Rosencrantz and Guildenstern Are Dead
On the night of Saturday the 28th of April I saw a delightful new take on
Rosencrantz and Guildenstern Are Dead at Brisbane Arts Theatre. Director
Natasha Kapper’s interpretation of Tom Stoppard’s absurdist classic is bold,
engaging and intelligently frivolous.
I’ve seen Rosencrantz and Guidenstern Are Dead performed countless times
and can say honestly that this is the most entertaining rendition yet. Like a
treacherous tightrope act, this play maintained a precarious balance between
absurdist philosophy and the wild clownish energy of slapstick humour. The
cast performed acrobatics ‘midst discussions of probability, death and truth
So rarely in theatre is one able to truly suspend disbelief and enjoy a
production without seeing actors acting, the set changing... But this play
doesn’t want you to believe that it is real; instead it causes you to question
the reality and permanence of everything else as having any more meaning or
sense than the actions of actors on a stage. What if life were a play, and we all
had lines but no script? Endless entrances, but only one exit, death. This is the
dilemma posed to Rosencrantz and Guildenstern.
David Mines and Daniel Frawley are Rosencrantz and Guildenstern… or,
Guildenstern and Rosencrantz. Who is who and which is which is never made
certain, either to the audience or to the characters. Whichever characters,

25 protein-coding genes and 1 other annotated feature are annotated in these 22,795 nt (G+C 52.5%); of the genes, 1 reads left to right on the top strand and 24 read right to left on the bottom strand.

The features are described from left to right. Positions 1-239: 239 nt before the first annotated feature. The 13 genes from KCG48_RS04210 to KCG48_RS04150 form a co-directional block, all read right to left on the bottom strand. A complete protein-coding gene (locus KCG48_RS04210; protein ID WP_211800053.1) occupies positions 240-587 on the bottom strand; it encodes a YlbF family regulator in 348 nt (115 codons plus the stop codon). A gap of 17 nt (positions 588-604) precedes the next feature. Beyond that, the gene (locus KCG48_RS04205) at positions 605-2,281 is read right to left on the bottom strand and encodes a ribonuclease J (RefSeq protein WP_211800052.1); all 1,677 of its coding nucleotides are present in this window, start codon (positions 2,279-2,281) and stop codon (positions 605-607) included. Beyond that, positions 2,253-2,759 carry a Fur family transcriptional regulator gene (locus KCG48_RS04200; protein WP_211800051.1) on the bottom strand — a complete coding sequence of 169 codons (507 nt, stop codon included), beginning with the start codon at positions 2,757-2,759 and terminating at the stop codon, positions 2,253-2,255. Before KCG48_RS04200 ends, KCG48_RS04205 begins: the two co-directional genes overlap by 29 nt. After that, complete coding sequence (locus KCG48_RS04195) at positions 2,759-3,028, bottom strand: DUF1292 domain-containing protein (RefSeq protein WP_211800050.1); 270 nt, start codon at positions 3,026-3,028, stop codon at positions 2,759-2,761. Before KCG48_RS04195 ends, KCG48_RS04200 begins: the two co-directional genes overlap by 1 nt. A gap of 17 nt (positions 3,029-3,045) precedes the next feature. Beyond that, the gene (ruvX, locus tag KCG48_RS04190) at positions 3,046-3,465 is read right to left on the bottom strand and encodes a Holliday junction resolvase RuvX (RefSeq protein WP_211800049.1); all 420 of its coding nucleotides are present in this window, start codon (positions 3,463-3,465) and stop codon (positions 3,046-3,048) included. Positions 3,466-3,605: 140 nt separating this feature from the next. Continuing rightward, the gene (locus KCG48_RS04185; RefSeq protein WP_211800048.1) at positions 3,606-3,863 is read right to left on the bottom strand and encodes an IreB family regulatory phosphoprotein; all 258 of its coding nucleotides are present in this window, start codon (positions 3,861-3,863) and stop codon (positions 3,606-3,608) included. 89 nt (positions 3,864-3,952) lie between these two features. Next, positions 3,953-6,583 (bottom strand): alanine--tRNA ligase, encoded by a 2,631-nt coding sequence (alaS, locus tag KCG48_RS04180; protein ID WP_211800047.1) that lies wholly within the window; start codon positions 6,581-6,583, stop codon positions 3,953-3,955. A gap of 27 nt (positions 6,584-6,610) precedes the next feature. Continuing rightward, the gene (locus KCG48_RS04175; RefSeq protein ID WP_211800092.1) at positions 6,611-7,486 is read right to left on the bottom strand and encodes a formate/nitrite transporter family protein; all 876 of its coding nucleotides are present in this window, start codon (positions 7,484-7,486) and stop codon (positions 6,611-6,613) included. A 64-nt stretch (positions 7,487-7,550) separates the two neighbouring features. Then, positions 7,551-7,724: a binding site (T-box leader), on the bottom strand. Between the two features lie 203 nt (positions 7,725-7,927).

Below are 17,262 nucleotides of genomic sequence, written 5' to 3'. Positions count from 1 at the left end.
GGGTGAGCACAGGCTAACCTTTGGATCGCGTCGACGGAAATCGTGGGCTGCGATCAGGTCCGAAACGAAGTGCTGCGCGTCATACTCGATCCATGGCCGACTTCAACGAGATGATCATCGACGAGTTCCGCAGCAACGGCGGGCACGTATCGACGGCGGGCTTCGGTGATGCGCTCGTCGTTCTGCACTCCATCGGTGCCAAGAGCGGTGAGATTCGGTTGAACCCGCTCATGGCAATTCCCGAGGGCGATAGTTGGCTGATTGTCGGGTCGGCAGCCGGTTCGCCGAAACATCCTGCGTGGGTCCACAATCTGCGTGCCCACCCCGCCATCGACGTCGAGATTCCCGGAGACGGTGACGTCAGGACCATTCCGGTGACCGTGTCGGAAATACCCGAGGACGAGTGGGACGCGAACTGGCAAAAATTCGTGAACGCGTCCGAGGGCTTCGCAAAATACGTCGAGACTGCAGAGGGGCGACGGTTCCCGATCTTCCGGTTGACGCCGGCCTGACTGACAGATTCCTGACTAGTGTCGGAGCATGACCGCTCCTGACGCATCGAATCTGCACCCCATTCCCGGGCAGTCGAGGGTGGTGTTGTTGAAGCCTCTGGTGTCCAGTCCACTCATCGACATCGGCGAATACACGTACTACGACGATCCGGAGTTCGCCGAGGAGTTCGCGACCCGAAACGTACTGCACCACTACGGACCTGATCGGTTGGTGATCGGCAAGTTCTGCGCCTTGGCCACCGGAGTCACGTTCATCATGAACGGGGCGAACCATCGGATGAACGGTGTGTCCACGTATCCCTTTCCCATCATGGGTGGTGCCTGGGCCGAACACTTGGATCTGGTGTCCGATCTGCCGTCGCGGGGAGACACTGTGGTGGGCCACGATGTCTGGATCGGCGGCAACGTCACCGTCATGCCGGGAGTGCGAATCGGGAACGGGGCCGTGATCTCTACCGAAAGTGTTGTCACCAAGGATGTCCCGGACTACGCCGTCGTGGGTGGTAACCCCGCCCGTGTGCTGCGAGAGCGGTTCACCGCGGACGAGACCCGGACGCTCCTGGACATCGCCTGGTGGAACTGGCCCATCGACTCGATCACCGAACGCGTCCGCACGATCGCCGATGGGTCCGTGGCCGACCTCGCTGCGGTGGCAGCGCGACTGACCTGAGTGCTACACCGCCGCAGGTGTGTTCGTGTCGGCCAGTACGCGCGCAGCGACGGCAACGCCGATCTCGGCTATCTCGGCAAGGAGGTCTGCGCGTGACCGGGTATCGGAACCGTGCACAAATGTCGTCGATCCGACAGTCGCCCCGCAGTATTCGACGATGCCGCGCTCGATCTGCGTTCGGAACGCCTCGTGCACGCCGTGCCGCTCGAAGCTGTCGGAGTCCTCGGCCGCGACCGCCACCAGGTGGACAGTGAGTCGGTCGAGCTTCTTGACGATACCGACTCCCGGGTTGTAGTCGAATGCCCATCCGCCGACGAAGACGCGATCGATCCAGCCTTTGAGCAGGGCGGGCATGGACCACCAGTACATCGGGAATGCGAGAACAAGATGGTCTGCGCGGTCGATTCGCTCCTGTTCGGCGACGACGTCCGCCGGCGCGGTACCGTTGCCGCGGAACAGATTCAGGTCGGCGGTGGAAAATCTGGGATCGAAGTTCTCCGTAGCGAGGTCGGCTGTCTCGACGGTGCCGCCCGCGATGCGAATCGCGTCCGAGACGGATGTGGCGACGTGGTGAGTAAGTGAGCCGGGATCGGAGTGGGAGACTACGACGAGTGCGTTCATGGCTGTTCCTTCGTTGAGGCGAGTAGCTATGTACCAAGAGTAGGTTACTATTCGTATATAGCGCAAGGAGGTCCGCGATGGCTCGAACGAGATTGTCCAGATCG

they were in fact playing, these two had such a fantastic dynamic and presence
between them it is hard to imagine one without the other.
For me though, the show was stolen by The Player, Vanja Matula. He was imbued
with so much versatility, talent and charisma that I believed every gesture,
every word and forgot that he was a man on a stage, playing a player.
The rest of the cast were great, especially Connor Clarke as ‘Alfred’ and Trevor
J. McMillan with his hysterical facial expressions (I nearly fell off my seat after
seeing his dumbshow imitation of Claudius).
All of this was seamlessly supported by the production team, I never noticed
them, except perhaps for the occasional quirky touch of a costume or the smooth transition of lighting.
This play is perfect for anyone who has ever questioned the meaning of life
or the banality of death and been unsatisfied with the lack of solid answers.
Brisbane Arts Theatre offer you no answers and will probably send you home
with more even more conundrums then you arrived with. Never fear though,
philosophical puzzles are included in the price of admission.
Bookings available from: http://www.artstheatre.com.au/index.php?page_id=3